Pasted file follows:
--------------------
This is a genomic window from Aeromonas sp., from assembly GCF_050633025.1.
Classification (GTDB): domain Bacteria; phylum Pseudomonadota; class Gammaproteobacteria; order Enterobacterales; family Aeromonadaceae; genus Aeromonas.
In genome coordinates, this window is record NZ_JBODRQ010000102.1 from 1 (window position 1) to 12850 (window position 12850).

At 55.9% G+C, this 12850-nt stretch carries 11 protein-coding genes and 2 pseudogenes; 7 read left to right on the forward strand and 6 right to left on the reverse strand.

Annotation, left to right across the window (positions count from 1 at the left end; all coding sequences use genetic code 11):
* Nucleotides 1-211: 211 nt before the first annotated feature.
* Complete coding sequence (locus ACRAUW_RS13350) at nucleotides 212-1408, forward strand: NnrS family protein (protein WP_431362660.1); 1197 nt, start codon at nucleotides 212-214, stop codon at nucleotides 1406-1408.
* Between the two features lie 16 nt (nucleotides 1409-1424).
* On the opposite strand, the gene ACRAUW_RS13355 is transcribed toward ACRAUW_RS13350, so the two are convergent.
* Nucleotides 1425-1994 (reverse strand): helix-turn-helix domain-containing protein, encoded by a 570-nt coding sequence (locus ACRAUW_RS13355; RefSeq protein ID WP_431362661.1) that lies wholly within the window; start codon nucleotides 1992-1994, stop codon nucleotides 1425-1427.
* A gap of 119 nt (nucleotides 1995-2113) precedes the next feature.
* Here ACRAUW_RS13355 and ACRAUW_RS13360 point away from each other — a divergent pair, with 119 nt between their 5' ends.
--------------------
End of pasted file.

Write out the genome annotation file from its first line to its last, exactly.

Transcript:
This is a genomic window from Aeromonas sp., from assembly GCF_050633025.1.
Classification (GTDB): domain Bacteria; phylum Pseudomonadota; class Gammaproteobacteria; order Enterobacterales; family Aeromonadaceae; genus Aeromonas.
In genome coordinates, this window is record NZ_JBODRQ010000102.1 from 1 (window position 1) to 12850 (window position 12850).

At 55.9% G+C, this 12850-nt stretch carries 11 protein-coding genes and 2 pseudogenes; 7 read left to right on the forward strand and 6 right to left on the reverse strand.

Annotation, left to right across the window (positions count from 1 at the left end; all coding sequences use genetic code 11):
* Nucleotides 1-211: 211 nt before the first annotated feature.
* Complete coding sequence (locus ACRAUW_RS13350) at nucleotides 212-1408, forward strand: NnrS family protein (protein WP_431362660.1); 1197 nt, start codon at nucleotides 212-214, stop codon at nucleotides 1406-1408.
* Between the two features lie 16 nt (nucleotides 1409-1424).
* On the opposite strand, the gene ACRAUW_RS13355 is transcribed toward ACRAUW_RS13350, so the two are convergent.
* Nucleotides 1425-1994 (reverse strand): helix-turn-helix domain-containing protein, encoded by a 570-nt coding sequence (locus ACRAUW_RS13355; RefSeq protein ID WP_431362661.1) that lies wholly within the window; start codon nucleotides 1992-1994, stop codon nucleotides 1425-1427.
* A gap of 119 nt (nucleotides 1995-2113) precedes the next feature.
* Here ACRAUW_RS13355 and ACRAUW_RS13360 point away from each other — a divergent pair, with 119 nt between their 5' ends.